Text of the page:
The story falls naturally into two parts, the first relating Litvinov’s search for the anti-Nazi alliance, a search defeated at Munich; and the second culminating in the Nazi-Soviet pact and ending with the Nazi invasion of Russia. In both these phases ‘world revolution’ was almost absent from the calculations of the Soviet policy-makers. Stalin’s diplomacy spoke and acted as conventionally as its revolutionary origin permitted. This emerges strikingly from a comparison between this and the first volume of the series. In Volume 1 there is hardly a page which does not convey to the reader the hot breath of the ‘heroic period’ of Bolshevism, its élan, its world-embracing hopes and illusions, and its challenging revolutionary style. In the volume under review Soviet diplomacy appears exclusively as the sober purveyor of alliances and pacts; and its representatives try hard to keep up to standards of League of Nations’ respectability, and to overcome the hostility or distrust of its prospective partners. It has since become customary to contrast this ‘realistic’ period of Soviet diplomacy with the ‘quixotic, revolutionary follies’ of the Leninist era. But as one reflects over the texts of Litvinov’s appeals for collective security and of Molotov’s ‘friendly’ messages to Ribbentrop one cannot help wondering whether either Litvinov or Molotov was really one whit more ‘realistic’ than was, for instance, Trotsky when, from the conference table at Brest Litovsk, he called upon the German working class to rise against the Kaiser. They were certainly not one whit more successful.

There are different degrees of realism, of course. Against the background of the Geneva of the middle and late 1930s, Litvinov’s stature does indeed appear very impressive – he is almost the Bolshevik Gulliver in the Metropolis of Lilliput. He had a relentlessly clear perception of the danger threatening the world from the Third Reich, and an equally clear foresight of the consequences of Western timidity, muddle-headedness and appeasement. The very insistence of his warnings to the West, when they are now re-read, must gain him new, posthumous respect. Even his style, free neither from crudity nor from circumlocution, is refreshingly direct, unconventional and witty in comparison with the evasive, cliché-ridden and complacent language of Geneva. His style, of course, is also infinitely superior to that of his successors, to Molotov’s stammering polemics and Vyshinsky’s garrulous pettifoggery.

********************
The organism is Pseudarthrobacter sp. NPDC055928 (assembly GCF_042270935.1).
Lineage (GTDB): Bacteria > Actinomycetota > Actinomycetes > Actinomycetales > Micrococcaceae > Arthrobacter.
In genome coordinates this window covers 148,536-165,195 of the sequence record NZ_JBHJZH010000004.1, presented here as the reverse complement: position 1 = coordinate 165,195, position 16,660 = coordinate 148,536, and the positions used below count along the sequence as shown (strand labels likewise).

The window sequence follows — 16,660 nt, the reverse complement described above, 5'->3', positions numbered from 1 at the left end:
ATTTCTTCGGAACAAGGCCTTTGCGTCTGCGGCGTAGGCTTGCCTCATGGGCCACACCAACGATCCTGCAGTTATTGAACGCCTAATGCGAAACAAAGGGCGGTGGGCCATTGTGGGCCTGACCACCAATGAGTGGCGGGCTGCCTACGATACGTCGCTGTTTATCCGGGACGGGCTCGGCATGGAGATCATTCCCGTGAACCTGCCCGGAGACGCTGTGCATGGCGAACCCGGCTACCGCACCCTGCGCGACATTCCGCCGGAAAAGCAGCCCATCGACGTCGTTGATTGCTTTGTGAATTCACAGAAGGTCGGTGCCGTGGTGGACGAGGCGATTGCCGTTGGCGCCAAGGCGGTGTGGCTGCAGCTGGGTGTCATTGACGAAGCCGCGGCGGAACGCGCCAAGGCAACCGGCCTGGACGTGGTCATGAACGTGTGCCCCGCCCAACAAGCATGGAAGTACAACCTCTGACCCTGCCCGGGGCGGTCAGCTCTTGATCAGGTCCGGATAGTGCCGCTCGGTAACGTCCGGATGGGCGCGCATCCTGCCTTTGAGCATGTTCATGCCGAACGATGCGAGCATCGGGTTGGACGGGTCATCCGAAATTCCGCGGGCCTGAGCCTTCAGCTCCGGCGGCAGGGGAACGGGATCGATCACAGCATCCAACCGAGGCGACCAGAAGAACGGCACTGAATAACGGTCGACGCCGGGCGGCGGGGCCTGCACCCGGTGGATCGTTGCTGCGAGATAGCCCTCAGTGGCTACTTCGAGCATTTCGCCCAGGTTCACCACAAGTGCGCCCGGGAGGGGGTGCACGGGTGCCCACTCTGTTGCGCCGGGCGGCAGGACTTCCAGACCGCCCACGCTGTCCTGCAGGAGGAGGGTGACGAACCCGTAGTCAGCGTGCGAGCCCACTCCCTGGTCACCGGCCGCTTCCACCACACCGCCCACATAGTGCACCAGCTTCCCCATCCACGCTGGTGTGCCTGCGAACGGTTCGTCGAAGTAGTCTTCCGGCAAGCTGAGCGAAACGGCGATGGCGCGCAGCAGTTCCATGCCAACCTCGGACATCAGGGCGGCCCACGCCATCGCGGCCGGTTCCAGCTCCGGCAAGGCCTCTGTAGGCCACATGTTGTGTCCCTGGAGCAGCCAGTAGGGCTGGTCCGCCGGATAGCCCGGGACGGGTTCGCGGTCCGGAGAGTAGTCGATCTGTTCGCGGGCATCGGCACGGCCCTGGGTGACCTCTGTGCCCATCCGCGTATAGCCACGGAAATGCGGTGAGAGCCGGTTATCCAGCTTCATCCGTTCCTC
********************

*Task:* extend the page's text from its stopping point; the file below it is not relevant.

Yet Litvinov was by no means an independent statesman. He was not even one of the more cultivated minds among the old Bolsheviks. His strength lay in the straightforwardness and clarity of the cause he pleaded. In the atmosphere of the Cold War, when Western opinion is growing dangerously self-righteous about both the present and the past of the West’s relationship with Russia, it can do no harm to be reminded of this chapter of recent diplomatic history.

The Nazi-Soviet pact reduced Soviet diplomacy to repulsive cynicism and extreme hypocrisy, from which it was never to recover completely till the end of Stalin’s days. In the volume under review the years 1939 to 1941 are less well documented than the Litvinov era. The process by which Russo-German ‘friendship’ gradually deteriorated and the tensions accumulated which led to war is less adequately reflected in these pages than it might have been. So crucial an event as Molotov’s visit to Berlin in November 1940, the event after which Hitler resolved to attack Russia, and Stalin’s last-minute attempts to placate Hitler do not come to life in this selection. Such gaps were perhaps inevitable, and they do not detract from the immense usefulness of Mrs Degras’ work.

To the student of international affairs these three volumes are of greater value than the whole, growing avalanche of recent literature on Soviet foreign policy. And the student will look forward to the complementary collection of documents on Comintern policy, promised by Chatham House.